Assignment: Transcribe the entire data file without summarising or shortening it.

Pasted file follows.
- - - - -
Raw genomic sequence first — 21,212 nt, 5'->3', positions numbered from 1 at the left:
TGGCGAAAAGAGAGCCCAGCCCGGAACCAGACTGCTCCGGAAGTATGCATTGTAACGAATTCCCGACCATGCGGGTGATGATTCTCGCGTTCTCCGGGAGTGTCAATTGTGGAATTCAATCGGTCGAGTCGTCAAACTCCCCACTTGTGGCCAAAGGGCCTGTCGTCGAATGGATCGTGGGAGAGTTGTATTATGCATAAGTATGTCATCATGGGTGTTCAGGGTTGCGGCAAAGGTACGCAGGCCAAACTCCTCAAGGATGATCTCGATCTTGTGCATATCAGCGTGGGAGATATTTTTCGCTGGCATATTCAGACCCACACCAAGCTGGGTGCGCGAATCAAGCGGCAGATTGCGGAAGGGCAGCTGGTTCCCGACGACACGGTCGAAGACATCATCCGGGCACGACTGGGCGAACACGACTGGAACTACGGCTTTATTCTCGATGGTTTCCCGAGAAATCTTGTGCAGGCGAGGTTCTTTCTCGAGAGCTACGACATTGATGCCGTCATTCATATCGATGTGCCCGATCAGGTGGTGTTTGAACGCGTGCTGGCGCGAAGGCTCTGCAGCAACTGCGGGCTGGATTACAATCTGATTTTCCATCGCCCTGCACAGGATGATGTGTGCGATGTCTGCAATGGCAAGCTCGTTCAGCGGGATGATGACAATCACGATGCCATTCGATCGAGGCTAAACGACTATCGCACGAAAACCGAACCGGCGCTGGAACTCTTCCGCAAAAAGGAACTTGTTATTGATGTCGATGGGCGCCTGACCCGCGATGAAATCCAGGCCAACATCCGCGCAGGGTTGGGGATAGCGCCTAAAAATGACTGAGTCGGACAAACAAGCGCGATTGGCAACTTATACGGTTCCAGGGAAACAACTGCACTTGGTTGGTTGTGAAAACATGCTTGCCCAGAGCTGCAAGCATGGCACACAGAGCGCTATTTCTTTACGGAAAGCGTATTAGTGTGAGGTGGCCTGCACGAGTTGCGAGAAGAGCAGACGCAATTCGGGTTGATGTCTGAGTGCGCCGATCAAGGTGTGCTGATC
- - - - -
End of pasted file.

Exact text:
Raw genomic sequence first — 21,212 nt, 5'->3', positions numbered from 1 at the left:
TGGCGAAAAGAGAGCCCAGCCCGGAACCAGACTGCTCCGGAAGTATGCATTGTAACGAATTCCCGACCATGCGGGTGATGATTCTCGCGTTCTCCGGGAGTGTCAATTGTGGAATTCAATCGGTCGAGTCGTCAAACTCCCCACTTGTGGCCAAAGGGCCTGTCGTCGAATGGATCGTGGGAGAGTTGTATTATGCATAAGTATGTCATCATGGGTGTTCAGGGTTGCGGCAAAGGTACGCAGGCCAAACTCCTCAAGGATGATCTCGATCTTGTGCATATCAGCGTGGGAGATATTTTTCGCTGGCATATTCAGACCCACACCAAGCTGGGTGCGCGAATCAAGCGGCAGATTGCGGAAGGGCAGCTGGTTCCCGACGACACGGTCGAAGACATCATCCGGGCACGACTGGGCGAACACGACTGGAACTACGGCTTTATTCTCGATGGTTTCCCGAGAAATCTTGTGCAGGCGAGGTTCTTTCTCGAGAGCTACGACATTGATGCCGTCATTCATATCGATGTGCCCGATCAGGTGGTGTTTGAACGCGTGCTGGCGCGAAGGCTCTGCAGCAACTGCGGGCTGGATTACAATCTGATTTTCCATCGCCCTGCACAGGATGATGTGTGCGATGTCTGCAATGGCAAGCTCGTTCAGCGGGATGATGACAATCACGATGCCATTCGATCGAGGCTAAACGACTATCGCACGAAAACCGAACCGGCGCTGGAACTCTTCCGCAAAAAGGAACTTGTTATTGATGTCGATGGGCGCCTGACCCGCGATGAAATCCAGGCCAACATCCGCGCAGGGTTGGGGATAGCGCCTAAAAATGACTGAGTCGGACAAACAAGCGCGATTGGCAACTTATACGGTTCCAGGGAAACAACTGCACTTGGTTGGTTGTGAAAACATGCTTGCCCAGAGCTGCAAGCATGGCACACAGAGCGCTATTTCTTTACGGAAAGCGTATTAGTGTGAGGTGGCCTGCACGAGTTGCGAGAAGAGCAGACGCAATTCGGGTTGATGTCTGAGTGCGCCGATCAAGGTGTGCTGATC